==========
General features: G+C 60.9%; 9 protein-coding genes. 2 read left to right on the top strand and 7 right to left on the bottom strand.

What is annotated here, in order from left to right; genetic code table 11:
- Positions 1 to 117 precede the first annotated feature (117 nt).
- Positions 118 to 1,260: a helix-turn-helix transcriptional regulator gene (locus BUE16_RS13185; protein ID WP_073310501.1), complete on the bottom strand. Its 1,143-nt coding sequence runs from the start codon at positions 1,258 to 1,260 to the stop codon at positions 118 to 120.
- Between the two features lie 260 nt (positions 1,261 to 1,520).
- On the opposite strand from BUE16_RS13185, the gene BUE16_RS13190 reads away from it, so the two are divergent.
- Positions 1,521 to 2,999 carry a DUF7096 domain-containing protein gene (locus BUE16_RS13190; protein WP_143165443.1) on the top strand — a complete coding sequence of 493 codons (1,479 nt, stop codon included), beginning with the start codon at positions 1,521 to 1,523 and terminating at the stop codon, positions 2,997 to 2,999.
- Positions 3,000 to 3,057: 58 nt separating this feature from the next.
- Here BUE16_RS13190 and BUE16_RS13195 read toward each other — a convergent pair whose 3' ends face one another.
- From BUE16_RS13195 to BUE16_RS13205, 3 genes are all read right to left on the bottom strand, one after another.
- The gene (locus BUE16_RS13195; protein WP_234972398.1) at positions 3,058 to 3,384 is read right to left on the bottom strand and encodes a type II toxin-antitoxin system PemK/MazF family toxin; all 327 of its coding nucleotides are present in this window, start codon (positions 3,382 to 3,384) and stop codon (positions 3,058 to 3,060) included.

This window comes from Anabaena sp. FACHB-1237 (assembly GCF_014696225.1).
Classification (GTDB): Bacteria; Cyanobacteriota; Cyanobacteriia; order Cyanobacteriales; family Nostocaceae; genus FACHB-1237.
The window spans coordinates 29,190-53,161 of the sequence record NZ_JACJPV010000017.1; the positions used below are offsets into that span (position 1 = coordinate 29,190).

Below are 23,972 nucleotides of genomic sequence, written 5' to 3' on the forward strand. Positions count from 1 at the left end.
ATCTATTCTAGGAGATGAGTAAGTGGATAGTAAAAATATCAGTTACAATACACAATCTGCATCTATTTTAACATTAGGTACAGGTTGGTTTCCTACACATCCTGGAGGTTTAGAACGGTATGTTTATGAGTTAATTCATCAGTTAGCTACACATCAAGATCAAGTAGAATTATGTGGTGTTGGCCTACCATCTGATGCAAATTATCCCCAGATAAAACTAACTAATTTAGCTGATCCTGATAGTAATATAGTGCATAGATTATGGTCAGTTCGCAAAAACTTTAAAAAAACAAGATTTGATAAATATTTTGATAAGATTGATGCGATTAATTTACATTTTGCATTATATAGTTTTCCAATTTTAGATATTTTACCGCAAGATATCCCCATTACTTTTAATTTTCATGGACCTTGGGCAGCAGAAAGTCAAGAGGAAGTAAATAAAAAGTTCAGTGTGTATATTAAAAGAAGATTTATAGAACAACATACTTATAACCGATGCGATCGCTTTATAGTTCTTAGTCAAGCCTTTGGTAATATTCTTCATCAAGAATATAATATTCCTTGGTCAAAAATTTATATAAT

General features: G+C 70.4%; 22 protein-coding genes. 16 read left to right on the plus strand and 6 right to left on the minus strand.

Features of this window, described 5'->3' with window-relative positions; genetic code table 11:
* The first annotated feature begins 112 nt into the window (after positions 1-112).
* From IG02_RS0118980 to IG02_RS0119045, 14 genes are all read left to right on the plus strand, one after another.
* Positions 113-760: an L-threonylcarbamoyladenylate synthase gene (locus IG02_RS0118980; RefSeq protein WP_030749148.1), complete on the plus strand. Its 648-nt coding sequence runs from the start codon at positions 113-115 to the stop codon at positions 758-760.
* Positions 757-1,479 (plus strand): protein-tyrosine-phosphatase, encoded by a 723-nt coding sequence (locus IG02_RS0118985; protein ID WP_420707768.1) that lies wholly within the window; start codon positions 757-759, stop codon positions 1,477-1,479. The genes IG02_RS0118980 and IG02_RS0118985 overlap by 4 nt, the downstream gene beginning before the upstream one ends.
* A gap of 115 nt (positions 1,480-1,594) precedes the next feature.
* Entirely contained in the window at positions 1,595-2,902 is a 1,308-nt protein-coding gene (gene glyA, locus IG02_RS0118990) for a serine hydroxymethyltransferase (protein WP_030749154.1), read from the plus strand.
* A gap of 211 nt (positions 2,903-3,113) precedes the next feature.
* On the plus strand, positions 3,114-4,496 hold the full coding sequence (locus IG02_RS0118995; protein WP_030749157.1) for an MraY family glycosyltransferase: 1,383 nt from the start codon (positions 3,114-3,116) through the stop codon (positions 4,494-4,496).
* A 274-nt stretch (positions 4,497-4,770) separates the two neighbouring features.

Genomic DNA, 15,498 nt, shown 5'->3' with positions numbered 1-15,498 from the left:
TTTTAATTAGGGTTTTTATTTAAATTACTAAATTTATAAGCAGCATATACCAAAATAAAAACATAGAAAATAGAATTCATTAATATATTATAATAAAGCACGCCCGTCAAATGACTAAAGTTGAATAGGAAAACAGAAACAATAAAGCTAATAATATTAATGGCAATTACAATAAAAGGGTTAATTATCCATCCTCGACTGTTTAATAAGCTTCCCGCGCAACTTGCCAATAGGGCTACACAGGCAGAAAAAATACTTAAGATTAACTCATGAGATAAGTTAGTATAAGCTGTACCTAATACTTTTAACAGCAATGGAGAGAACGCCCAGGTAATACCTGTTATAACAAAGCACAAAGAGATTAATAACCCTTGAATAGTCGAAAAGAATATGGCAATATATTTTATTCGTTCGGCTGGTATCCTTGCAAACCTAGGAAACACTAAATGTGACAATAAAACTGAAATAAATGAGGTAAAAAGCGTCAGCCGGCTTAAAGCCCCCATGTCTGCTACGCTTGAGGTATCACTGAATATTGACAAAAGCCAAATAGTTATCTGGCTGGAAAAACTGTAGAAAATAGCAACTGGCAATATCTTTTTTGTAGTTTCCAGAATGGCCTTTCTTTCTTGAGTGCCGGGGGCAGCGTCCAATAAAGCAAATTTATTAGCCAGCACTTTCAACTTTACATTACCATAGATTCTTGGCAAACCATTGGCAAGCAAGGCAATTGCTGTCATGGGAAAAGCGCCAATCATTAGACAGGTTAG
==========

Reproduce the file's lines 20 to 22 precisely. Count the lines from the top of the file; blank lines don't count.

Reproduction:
* From IG02_RS0118980 to IG02_RS0119045, 14 genes are all read left to right on the plus strand, one after another.
* Positions 113-760: an L-threonylcarbamoyladenylate synthase gene (locus IG02_RS0118980; RefSeq protein WP_030749148.1), complete on the plus strand. Its 648-nt coding sequence runs from the start codon at positions 113-115 to the stop codon at positions 758-760.
* Positions 757-1,479 (plus strand): protein-tyrosine-phosphatase, encoded by a 723-nt coding sequence (locus IG02_RS0118985; protein ID WP_420707768.1) that lies wholly within the window; start codon positions 757-759, stop codon positions 1,477-1,479. The genes IG02_RS0118980 and IG02_RS0118985 overlap by 4 nt, the downstream gene beginning before the upstream one ends.